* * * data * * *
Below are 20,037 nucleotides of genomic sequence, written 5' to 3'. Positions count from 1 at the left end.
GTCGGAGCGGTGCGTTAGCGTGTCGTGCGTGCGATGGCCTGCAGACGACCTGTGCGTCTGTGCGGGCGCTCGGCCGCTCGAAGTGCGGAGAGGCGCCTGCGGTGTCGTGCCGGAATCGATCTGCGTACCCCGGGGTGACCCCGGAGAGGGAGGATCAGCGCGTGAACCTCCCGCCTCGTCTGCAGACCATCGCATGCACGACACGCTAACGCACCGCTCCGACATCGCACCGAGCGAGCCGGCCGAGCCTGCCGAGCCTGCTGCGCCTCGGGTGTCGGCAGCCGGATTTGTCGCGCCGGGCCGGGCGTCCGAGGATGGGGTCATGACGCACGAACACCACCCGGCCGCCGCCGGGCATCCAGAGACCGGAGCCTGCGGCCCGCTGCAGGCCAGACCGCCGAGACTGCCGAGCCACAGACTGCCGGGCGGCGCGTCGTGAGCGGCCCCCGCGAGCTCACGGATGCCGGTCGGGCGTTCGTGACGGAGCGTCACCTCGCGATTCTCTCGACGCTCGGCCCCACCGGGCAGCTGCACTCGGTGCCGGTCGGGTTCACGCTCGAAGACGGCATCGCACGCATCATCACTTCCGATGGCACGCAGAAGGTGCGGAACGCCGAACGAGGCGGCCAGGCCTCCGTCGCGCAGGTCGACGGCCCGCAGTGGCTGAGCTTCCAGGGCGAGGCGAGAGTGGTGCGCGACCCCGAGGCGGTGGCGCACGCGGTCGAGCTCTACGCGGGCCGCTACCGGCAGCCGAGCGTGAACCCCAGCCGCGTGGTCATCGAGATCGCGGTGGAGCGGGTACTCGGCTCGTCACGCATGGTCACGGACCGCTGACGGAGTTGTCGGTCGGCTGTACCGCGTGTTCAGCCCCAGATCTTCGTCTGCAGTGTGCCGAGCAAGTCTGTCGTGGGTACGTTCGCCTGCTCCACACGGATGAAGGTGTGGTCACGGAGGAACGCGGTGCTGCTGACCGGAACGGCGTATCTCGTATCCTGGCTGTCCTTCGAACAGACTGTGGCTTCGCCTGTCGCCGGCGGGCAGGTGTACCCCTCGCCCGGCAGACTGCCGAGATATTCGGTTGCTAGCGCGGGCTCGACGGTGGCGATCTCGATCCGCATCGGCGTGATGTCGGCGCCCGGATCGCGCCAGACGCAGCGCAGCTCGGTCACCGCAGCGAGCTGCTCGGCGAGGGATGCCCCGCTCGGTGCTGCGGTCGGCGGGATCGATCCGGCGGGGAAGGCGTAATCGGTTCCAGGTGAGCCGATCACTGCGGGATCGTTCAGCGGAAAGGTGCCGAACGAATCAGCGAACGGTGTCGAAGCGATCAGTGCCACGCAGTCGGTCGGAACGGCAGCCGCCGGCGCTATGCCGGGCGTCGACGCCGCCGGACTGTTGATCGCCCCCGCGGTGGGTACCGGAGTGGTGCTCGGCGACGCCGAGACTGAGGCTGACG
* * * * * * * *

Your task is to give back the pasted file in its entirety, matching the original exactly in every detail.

Below are 20,037 nucleotides of genomic sequence, written 5' to 3'. Positions count from 1 at the left end.
GTCGGAGCGGTGCGTTAGCGTGTCGTGCGTGCGATGGCCTGCAGACGACCTGTGCGTCTGTGCGGGCGCTCGGCCGCTCGAAGTGCGGAGAGGCGCCTGCGGTGTCGTGCCGGAATCGATCTGCGTACCCCGGGGTGACCCCGGAGAGGGAGGATCAGCGCGTGAACCTCCCGCCTCGTCTGCAGACCATCGCATGCACGACACGCTAACGCACCGCTCCGACATCGCACCGAGCGAGCCGGCCGAGCCTGCCGAGCCTGCTGCGCCTCGGGTGTCGGCAGCCGGATTTGTCGCGCCGGGCCGGGCGTCCGAGGATGGGGTCATGACGCACGAACACCACCCGGCCGCCGCCGGGCATCCAGAGACCGGAGCCTGCGGCCCGCTGCAGGCCAGACCGCCGAGACTGCCGAGCCACAGACTGCCGGGCGGCGCGTCGTGAGCGGCCCCCGCGAGCTCACGGATGCCGGTCGGGCGTTCGTGACGGAGCGTCACCTCGCGATTCTCTCGACGCTCGGCCCCACCGGGCAGCTGCACTCGGTGCCGGTCGGGTTCACGCTCGAAGACGGCATCGCACGCATCATCACTTCCGATGGCACGCAGAAGGTGCGGAACGCCGAACGAGGCGGCCAGGCCTCCGTCGCGCAGGTCGACGGCCCGCAGTGGCTGAGCTTCCAGGGCGAGGCGAGAGTGGTGCGCGACCCCGAGGCGGTGGCGCACGCGGTCGAGCTCTACGCGGGCCGCTACCGGCAGCCGAGCGTGAACCCCAGCCGCGTGGTCATCGAGATCGCGGTGGAGCGGGTACTCGGCTCGTCACGCATGGTCACGGACCGCTGACGGAGTTGTCGGTCGGCTGTACCGCGTGTTCAGCCCCAGATCTTCGTCTGCAGTGTGCCGAGCAAGTCTGTCGTGGGTACGTTCGCCTGCTCCACACGGATGAAGGTGTGGTCACGGAGGAACGCGGTGCTGCTGACCGGAACGGCGTATCTCGTATCCTGGCTGTCCTTCGAACAGACTGTGGCTTCGCCTGTCGCCGGCGGGCAGGTGTACCCCTCGCCCGGCAGACTGCCGAGATATTCGGTTGCTAGCGCGGGCTCGACGGTGGCGATCTCGATCCGCATCGGCGTGATGTCGGCGCCCGGATCGCGCCAGACGCAGCGCAGCTCGGTCACCGCAGCGAGCTGCTCGGCGAGGGATGCCCCGCTCGGTGCTGCGGTCGGCGGGATCGATCCGGCGGGGAAGGCGTAATCGGTTCCAGGTGAGCCGATCACTGCGGGATCGTTCAGCGGAAAGGTGCCGAACGAATCAGCGAACGGTGTCGAAGCGATCAGTGCCACGCAGTCGGTCGGAACGGCAGCCGCCGGCGCTATGCCGGGCGTCGACGCCGCCGGACTGTTGATCGCCCCCGCGGTGGGTACCGGAGTGGTGCTCGGCGACGCCGAGACTGAGGCTGACG